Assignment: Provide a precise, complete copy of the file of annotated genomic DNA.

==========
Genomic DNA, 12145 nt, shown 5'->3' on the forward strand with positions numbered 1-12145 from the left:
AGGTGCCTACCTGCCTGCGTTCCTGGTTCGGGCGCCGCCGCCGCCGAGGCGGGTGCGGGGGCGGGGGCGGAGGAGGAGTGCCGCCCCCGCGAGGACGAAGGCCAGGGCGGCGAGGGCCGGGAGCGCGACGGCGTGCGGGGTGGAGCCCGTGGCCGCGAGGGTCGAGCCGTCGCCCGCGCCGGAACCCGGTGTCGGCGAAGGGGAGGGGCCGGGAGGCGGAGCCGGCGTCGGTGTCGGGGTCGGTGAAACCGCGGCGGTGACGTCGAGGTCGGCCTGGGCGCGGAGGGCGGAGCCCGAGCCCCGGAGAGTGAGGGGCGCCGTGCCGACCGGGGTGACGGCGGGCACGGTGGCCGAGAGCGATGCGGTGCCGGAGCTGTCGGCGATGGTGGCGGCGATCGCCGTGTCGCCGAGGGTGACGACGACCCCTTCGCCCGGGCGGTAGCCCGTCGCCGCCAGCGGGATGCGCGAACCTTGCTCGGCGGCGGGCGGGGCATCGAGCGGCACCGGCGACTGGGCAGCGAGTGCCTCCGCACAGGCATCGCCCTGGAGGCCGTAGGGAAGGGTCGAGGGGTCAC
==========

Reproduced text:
Genomic DNA, 12145 nt, shown 5'->3' on the forward strand with positions numbered 1-12145 from the left:
AGGTGCCTACCTGCCTGCGTTCCTGGTTCGGGCGCCGCCGCCGCCGAGGCGGGTGCGGGGGCGGGGGCGGAGGAGGAGTGCCGCCCCCGCGAGGACGAAGGCCAGGGCGGCGAGGGCCGGGAGCGCGACGGCGTGCGGGGTGGAGCCCGTGGCCGCGAGGGTCGAGCCGTCGCCCGCGCCGGAACCCGGTGTCGGCGAAGGGGAGGGGCCGGGAGGCGGAGCCGGCGTCGGTGTCGGGGTCGGTGAAACCGCGGCGGTGACGTCGAGGTCGGCCTGGGCGCGGAGGGCGGAGCCCGAGCCCCGGAGAGTGAGGGGCGCCGTGCCGACCGGGGTGACGGCGGGCACGGTGGCCGAGAGCGATGCGGTGCCGGAGCTGTCGGCGATGGTGGCGGCGATCGCCGTGTCGCCGAGGGTGACGACGACCCCTTCGCCCGGGCGGTAGCCCGTCGCCGCCAGCGGGATGCGCGAACCTTGCTCGGCGGCGGGCGGGGCATCGAGCGGCACCGGCGACTGGGCAGCGAGTGCCTCCGCACAGGCATCGCCCTGGAGGCCGTAGGGAAGGGTCGAGGGGTCAC